Confessin’ My Dues
Acoustic Blues Don’t Get Much Finer Than This!
I kept picking this album up and putting it down again; not because I didn’t think I’d like it ….. quite the opposite actually; I just needed to be in the right place at the right time, and most importantly the right frame of mind to do it justice, as this type of Blues needs to be cherished, admired and savoured like a fine wine.
Even though I’d not heard of Terry Robb before, it comes as no surprise to find this is his 15th album ….. yes ……FIFTEENTH!
Right from the first two instrumental tracks here Butch Holler Stomp and Still On 101 Terry Robb shows what not just an accomplished Blues guitarist he is; but with his majestic flourishes quite experimental too without ever deviating from the path carved out by Robert Johnson nearly 100 years ago. Damn right this is The Blues, with a capital T and B.
By track #3 How a Free Man Feels, Robb actually sings; and wowza what a voice he has too; clean and crystal clear which is perfect for the way he delivers this age old story.
While only ever playing an acoustic or Resonator and occasionally supported by a stand-up bass and drums, Robb can kick up quite a storm with his variant on Country Blues, with the title track Confessin’ My Dues and Keep Your Judgement both being the type of song that will fill the dancefloor at a dive bar or Honky-Tonk; and on Three Times The Blues aficionados of all persuasions will sit open mouthed at his mastery of the wooden instrument.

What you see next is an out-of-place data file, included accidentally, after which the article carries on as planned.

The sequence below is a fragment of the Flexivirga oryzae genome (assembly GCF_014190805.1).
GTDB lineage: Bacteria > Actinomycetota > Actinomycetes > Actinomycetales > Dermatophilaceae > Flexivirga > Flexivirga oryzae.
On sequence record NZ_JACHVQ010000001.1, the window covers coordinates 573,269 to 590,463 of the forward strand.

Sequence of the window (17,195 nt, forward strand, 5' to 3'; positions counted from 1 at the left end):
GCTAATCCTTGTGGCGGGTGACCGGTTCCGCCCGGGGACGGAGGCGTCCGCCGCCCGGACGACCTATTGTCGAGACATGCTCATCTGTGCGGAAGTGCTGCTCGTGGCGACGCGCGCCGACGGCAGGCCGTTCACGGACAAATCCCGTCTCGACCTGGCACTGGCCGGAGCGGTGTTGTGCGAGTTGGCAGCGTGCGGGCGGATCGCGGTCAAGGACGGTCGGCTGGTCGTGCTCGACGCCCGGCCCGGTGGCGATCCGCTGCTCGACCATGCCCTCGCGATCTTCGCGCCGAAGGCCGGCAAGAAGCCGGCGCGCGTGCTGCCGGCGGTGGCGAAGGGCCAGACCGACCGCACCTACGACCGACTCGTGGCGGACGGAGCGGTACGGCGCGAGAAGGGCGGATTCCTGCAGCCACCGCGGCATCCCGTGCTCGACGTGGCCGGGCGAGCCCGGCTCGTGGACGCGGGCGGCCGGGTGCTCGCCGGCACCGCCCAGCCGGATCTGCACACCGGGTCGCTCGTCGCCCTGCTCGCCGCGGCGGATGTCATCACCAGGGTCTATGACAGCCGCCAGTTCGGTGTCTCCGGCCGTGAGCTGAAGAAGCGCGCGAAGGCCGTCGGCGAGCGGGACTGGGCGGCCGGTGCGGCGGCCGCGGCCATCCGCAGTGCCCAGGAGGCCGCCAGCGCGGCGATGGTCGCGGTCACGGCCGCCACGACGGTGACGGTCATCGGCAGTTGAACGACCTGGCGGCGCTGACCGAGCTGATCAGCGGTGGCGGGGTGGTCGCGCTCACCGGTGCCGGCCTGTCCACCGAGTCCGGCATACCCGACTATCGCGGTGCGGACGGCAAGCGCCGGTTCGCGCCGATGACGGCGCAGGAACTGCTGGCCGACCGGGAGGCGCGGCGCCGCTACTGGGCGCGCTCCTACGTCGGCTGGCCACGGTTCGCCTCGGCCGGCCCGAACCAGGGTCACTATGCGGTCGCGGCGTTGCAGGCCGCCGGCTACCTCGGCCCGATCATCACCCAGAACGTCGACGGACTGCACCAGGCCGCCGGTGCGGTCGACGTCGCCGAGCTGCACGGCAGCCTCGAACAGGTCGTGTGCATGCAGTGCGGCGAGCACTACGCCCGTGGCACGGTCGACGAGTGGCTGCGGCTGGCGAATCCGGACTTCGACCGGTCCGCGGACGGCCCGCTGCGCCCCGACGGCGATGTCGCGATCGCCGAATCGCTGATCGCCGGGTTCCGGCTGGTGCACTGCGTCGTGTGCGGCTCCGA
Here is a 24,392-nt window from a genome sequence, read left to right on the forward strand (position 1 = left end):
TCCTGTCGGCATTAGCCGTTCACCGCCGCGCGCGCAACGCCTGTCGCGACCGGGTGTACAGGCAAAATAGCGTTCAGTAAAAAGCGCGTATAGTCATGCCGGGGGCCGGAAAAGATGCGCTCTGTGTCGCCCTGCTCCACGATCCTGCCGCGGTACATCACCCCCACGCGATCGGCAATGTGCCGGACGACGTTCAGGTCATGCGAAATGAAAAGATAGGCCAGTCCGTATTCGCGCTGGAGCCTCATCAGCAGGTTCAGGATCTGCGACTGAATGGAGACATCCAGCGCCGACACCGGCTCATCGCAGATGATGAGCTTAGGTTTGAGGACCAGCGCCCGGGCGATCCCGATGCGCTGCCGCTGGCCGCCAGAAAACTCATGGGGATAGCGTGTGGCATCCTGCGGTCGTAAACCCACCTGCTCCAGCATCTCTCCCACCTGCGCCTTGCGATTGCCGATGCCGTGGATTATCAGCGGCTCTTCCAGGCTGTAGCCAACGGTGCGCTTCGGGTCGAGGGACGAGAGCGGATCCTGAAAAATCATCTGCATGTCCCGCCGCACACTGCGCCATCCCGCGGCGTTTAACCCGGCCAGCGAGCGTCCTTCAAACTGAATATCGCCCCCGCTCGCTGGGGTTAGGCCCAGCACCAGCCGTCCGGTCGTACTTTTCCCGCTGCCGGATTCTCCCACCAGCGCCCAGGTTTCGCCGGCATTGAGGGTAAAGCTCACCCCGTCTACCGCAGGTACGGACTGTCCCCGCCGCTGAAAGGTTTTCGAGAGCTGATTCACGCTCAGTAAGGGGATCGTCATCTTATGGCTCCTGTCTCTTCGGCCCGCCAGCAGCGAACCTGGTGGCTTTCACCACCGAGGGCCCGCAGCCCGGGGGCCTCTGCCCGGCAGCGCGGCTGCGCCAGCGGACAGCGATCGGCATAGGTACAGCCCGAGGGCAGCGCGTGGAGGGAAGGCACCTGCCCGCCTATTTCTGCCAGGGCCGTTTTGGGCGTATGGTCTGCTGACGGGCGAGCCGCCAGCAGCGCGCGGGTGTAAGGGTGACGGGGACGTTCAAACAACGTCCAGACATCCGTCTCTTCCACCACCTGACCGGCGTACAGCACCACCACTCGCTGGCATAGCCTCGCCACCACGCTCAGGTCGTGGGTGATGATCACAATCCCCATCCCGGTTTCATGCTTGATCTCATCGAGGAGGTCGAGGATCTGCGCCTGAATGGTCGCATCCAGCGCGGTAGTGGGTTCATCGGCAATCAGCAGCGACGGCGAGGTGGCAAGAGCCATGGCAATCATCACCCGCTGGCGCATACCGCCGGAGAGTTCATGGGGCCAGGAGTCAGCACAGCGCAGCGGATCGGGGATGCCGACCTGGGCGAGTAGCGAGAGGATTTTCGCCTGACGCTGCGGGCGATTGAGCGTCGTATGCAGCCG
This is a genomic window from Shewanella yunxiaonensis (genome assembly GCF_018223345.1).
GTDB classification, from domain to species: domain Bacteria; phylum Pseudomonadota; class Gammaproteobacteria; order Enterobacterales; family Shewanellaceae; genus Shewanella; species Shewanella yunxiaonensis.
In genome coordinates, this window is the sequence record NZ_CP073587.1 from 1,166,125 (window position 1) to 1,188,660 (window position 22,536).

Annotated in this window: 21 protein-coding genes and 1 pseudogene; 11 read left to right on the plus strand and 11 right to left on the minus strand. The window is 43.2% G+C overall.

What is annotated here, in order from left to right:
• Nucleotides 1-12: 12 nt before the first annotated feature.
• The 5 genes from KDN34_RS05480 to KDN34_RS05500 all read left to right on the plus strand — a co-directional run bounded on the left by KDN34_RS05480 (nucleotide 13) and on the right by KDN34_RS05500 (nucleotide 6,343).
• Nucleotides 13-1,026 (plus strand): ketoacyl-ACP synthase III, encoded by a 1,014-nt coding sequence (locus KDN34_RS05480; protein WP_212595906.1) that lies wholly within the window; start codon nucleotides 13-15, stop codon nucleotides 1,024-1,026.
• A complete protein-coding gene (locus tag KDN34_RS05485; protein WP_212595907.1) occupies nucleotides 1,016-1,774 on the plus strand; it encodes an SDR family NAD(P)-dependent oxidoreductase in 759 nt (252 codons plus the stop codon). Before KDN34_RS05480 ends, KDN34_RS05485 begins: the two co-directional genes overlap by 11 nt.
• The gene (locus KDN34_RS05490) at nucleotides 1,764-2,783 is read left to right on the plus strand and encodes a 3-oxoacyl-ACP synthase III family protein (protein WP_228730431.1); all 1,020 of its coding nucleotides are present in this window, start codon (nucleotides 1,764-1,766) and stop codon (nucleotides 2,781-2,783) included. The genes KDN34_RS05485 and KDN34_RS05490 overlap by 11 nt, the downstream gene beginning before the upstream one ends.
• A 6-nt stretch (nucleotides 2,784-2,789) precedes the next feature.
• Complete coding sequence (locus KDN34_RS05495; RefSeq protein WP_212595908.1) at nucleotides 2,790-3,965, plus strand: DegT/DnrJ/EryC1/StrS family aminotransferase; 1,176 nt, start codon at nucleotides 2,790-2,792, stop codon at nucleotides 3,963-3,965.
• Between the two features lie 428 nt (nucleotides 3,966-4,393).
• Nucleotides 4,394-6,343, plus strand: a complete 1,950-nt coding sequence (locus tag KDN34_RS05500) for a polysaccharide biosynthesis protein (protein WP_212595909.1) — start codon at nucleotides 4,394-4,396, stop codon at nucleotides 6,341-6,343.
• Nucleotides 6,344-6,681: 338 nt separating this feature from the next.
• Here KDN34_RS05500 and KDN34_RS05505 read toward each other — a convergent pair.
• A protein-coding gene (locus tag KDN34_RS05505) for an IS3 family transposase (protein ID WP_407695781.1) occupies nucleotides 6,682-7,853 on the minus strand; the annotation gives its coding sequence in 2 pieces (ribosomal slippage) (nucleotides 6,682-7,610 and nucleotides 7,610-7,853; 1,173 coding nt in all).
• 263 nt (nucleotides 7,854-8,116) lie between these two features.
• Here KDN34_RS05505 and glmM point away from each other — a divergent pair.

I’ve heard a lot of guitarists ‘like’ Terry Robb, from Stefan Grossman through to Joe Bonamassa but very few times have I been as awestruck as I was the first time I heard Death of Blind Arthur, as Robb flits between the Blues, Jazz and Classical in the blink of an eye.
Two entirely different songs tie for the title of RMHQ Favourite track; Heart Made of Steel is an acoustic trio sounding as ‘heavy’ as Cream ever managed with a lorry load of Marshall amps; and the track that precedes it, It Might Get Sweaty sounds like that’s exactly how these three cats felt in the studio at the end of the recording session; and it still leaves plenty of room for expansion when played live!
It’s when I discover acts like Terry Robb and records like this I despair when the Awards Season comes along and the ‘experts opinion’ of what constitutes The Blues is 100 miles apart from my own interpretation; but I can’t do any more than advise you to invest your hard earned money in this album to discover what Blues Music can and does sound like in 2019.